Although it is not the main source of income for their families, the refugees rely on the farming as a source of income for their families. At the same time, they continue to develop relationships and friendships with the other refugees around them.

“It’s more than just a job,” Bryant said. “It’s that they gain access to their home and people to socialize with.”

Sunnyvale Farmers Market

Local refugees buying produce at the Sunnyvale Farmers Market. Photo credit New Roots SLC

The Sunnyvale Farmers Market, located at 4013 S. 700 West in Salt Lake City, gives the refugee farmers the opportunity to provide for their family by taking the food they grow and selling it.  It is also an opportunity to bring food from cultures around the world to the refugee community.

“The farmers market is a great opportunity for income,” Bryant said. “Although it’s not their main source of income, for some it does provide a substantial amount for their family. It also is a community benefit by providing food from the countries of the refugees that are in the community.”

Escaping persecution is a long journey. But after choosing to leave their home to survive, the New Roots program has given refugees the opportuntiy to bring a piece of their culture to Utah.

 

Salt Lake City’s farmers markets draw loyal consumers

Story and slideshow by JOSH SOUTAS

Experience all that the Winter Market has to offer.

 

“We never miss a market,” said Salt Lake City local Paula Butler. Her friend, Lori Martin, added, “We come every time.” Butler and Martin are just two of the many consumers who wander around the Winter Market at 10 a.m. every other Saturday from November until April looking for locally grown produce.

The two said the combination of fresh produce, and the get-together that the Winter Market has become, is what keeps them coming back.

“It’s now as much of a social event as it is a grocery shopping event for us,” said Butler, who is also a regular at the summer Saturday Market. “Not only do you know what you are buying is healthy and good for you, but it is fun to come and meet the farmers who grow and are selling their own local products.”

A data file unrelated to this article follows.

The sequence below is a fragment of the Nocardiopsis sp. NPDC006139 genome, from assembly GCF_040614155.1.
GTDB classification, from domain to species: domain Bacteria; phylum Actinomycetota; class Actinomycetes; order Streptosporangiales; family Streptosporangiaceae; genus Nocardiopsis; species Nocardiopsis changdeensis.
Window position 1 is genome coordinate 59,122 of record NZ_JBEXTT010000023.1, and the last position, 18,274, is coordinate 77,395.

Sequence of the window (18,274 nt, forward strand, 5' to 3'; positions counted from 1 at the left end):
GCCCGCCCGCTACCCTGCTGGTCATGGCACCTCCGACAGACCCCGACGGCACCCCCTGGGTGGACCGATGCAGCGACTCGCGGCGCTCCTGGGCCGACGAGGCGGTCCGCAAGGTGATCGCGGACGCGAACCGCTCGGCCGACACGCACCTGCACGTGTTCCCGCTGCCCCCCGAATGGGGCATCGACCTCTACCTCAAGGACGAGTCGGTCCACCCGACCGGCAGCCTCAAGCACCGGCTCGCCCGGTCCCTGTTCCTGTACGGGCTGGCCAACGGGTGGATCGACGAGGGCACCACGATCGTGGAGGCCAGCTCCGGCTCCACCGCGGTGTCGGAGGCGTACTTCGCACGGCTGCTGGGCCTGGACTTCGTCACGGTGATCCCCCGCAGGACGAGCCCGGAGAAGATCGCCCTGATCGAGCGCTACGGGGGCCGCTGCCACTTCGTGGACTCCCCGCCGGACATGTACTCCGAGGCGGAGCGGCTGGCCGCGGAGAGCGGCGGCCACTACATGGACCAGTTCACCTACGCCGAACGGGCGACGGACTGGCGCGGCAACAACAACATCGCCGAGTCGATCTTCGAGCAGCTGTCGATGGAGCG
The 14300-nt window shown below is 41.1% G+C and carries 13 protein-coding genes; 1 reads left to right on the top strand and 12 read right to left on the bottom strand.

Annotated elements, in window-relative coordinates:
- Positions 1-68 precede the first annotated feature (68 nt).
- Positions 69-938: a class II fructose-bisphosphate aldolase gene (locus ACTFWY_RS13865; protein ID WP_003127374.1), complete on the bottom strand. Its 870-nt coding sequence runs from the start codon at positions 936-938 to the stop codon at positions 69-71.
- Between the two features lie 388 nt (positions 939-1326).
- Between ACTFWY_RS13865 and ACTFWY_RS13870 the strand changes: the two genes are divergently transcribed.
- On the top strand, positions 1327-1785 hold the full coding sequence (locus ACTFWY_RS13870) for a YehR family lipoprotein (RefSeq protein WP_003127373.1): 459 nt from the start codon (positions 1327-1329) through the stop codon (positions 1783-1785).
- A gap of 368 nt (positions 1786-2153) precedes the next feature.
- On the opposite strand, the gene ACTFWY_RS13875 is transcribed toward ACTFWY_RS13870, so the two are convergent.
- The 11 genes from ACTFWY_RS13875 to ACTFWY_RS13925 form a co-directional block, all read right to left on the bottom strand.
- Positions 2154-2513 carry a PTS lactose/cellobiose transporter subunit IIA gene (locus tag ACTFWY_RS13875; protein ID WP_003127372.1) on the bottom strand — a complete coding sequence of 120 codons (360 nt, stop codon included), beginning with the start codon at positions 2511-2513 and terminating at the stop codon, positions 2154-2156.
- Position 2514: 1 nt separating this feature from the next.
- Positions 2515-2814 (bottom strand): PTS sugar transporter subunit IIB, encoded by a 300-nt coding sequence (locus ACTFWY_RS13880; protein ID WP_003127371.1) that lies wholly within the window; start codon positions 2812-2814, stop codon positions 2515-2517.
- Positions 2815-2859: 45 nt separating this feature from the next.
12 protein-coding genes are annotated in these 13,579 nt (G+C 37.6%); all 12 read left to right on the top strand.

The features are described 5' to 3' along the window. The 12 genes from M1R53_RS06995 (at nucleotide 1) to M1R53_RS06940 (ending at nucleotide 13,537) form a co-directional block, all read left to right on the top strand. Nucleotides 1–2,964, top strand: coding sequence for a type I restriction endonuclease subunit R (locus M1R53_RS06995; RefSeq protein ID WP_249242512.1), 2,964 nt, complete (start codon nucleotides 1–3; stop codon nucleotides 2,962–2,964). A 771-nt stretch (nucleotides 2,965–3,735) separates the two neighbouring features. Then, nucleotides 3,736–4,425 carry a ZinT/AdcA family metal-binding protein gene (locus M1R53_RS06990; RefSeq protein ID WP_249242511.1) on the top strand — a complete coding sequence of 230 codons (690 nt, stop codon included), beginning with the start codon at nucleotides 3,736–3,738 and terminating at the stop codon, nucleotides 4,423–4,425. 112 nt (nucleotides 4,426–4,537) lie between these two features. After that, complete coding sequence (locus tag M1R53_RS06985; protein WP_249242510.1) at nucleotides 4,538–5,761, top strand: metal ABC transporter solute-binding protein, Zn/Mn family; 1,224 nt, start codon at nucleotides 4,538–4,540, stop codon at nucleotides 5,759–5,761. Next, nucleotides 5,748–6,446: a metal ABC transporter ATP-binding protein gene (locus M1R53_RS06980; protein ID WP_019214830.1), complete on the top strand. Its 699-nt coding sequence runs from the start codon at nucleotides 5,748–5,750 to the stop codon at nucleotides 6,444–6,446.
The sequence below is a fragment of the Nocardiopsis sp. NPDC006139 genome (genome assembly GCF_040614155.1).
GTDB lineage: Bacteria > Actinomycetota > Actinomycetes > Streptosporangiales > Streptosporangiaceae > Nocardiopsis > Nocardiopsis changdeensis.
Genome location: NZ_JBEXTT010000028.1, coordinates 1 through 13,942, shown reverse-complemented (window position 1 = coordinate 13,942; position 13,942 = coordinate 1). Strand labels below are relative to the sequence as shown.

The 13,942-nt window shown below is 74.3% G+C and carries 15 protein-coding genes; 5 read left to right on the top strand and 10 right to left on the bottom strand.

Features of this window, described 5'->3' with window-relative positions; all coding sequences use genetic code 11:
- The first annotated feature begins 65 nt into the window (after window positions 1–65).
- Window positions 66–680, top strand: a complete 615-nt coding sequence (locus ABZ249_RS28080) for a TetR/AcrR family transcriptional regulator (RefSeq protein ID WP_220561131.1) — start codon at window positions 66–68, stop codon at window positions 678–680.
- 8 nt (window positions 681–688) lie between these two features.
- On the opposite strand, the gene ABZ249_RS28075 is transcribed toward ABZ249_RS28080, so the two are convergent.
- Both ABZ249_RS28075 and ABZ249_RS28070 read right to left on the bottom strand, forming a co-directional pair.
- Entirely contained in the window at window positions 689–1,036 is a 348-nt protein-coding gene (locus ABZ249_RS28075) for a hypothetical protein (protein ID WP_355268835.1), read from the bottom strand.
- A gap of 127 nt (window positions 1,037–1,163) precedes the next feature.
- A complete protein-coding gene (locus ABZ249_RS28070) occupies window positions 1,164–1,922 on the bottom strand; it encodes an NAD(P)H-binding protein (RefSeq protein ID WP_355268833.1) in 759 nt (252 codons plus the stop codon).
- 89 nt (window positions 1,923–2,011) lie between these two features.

In its third year, the Winter Market is held in the historical Rio Grande Depot. The train station’s tracks were first used in 1910, according to Utah Communication History Encyclopedia writer Kelsie Haymond. The old train station is transformed into a paradise for consumers who are looking for locally grown produce during the winter months. Vendors, who set up shop where passengers used to load onto trains, give the landmark building a lively atmosphere again.

The market entrance runs through the Rio Gallery, located in the Grand Lobby of the Rio Grande Depot. Shoppers on the second floor get an overhead view of the artwork in the free gallery.

Alison Einerson, market manager of the Salt Lake City Farmers Markets, said in a phone interview that the Winter Market almost exclusively features food vendors who cater to local eaters.

The Winter Market occurs when many vegetables and fruits are out of season. Einerson said that challenge was not difficult to overcome.

“It’s really eye opening to see that there are still so many locally grown fresh fruits and vegetables available, even though it is December and snowing, or February and bitter cold outside,” Einerson said. “There [are] beets, asparagus, parsley, onions, potatoes, and in my opinion our market is home to the best local baked goods.”

Einerson also agreed with market regulars Butler and Martin that many people attend the market not only for the produce, but also for the social occasion that it has become.

It is not surprising to see the Winter Market be successful even though it has not been around as long as the established Saturday Market. Farmers markets have risen in popularity with more than 8,200 nationwide, a 76 percent increase since 2008, according to the USDA.